Indigenous and other Alaskans have been fighting over Native and others’ Subsistence rights and resources – rural hunting, trapping, fishing, gathering, etc. – versus recreational and commercial taking – for a couple generations now.  Natives often argue that it’s necessary not just for food or low-level trade, but culture and spirituality.  Well, now it may be a matter of life-or-death for them.

I wonder if this also applies to Native Subsistence rights conflicts in the Lower 48 – the Indian health and cancer concerns I mean?  For years there have been conflicts in Washington State and the upper Midwest, even death threats against Indians.

What does McCain “see” in Palin?

I swear I missed most of the newser, but others didn’t.  Further observations of such behavior continue well down the Comments on that page.  Could this really be just a cynical ploy, that Democratic women and young people (and men!) will vote for ANY woman / young person / hottie?*  I thought Rove was smarter than that, even in his demonic sort of way.

Or do we just not take the White House seriously in the GOP anymore … since after all, the real decisions are made by the Ruling Class elsewhere … hence Reagan, Dan Quayle, W., Sarah Palin, etc.?

In fairness, I’m sure she’s a fine freshman governor of a state with fewer people than many Lower 48 cities and counties, and fewer services too, after a few years as councilwoman and mayor of “ex-urban” Wasilla’s 7,000 people** — though there is her own ongoing Troopergate Scandal to consider, and a few other things.  Even the Indigenous Alaskans are restless.  And Alaska – which I love since Northern Exposure and living in the Northwest for a few years and converting to Orthodoxy – it’s Orthodoxy’s North American Holy Land you know – is still very remote from the rest of the country.  If you fly from New York to Anchorage via Seattle, SeaTac Airport is still only around halfway there!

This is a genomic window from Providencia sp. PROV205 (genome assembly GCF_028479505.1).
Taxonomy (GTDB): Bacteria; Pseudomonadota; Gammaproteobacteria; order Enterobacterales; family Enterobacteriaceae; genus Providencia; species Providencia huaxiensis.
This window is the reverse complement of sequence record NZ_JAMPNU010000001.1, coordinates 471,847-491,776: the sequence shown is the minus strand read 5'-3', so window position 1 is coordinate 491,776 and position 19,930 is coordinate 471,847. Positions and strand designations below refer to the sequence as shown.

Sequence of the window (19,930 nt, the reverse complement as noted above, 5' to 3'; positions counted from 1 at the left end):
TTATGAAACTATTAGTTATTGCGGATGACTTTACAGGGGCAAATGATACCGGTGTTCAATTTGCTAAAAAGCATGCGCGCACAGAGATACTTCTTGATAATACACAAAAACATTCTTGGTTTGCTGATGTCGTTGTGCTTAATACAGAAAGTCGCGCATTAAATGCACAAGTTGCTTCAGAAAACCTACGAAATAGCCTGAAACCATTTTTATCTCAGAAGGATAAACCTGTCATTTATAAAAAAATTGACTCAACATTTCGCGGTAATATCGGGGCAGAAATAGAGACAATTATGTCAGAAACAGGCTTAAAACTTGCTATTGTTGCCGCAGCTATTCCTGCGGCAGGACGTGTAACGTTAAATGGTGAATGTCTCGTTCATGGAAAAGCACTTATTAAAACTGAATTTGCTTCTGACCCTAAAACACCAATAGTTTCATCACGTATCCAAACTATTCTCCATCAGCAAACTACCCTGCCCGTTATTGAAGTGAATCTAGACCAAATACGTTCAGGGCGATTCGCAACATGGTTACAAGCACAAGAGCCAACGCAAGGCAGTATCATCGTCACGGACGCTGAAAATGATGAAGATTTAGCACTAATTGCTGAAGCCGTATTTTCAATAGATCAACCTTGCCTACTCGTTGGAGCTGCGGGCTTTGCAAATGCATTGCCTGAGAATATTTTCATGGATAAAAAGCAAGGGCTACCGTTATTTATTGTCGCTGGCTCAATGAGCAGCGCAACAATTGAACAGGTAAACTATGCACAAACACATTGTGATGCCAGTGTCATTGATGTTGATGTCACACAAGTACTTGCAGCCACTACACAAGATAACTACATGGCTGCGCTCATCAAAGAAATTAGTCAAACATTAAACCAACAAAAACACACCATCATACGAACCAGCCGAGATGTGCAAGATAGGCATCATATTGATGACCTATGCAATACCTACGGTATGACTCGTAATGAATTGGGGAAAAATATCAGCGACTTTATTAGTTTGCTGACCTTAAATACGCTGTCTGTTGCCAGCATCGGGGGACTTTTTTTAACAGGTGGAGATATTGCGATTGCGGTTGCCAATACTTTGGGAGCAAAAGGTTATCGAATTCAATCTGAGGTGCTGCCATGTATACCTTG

And yes, she’s lovely, has a handsome “dude” and a fine-looking family, and God bless little Trig and his family with regard to his Down Syndrome.

But as she herself said about a possible VP run earlier in this same “election cycle”: “Not this time around.”

(*–Almost young enough to be a “hot-T”!)

(**–If you look at it on most maps, it looks like a suburb, but check the scale of miles, it’s much farther out than you think, since most Alaska maps are way too small.)

More Kennedys endorse Obama

Speaking of Rory Kennedy, take a look at her Obama endorsement.  It’s poignant for women especially, and all of us really.

Weird names, not just Black after all

this piece from Salon (you can tell I’ve just been there) reminds us.  Although the author should’ve come across the fact that even the ancient Romans sometimes named their children numbers after their birth order – Secundus/a, Quartus, Quintus, Septimus, Octavius – which sounds alot more impressive if you don’t know Latin – Second, Fourth, Fifth, Seventh, Eighth…!  (I’d give in to the temptation to claim that Augustus and Julius Caesars were named after months, but of course it’s the other way around!!)  The only thing weirder is George Foreman and his five sons named George.  But understanding the “weird Black name” phenomenon as liberating, yeah, I get that.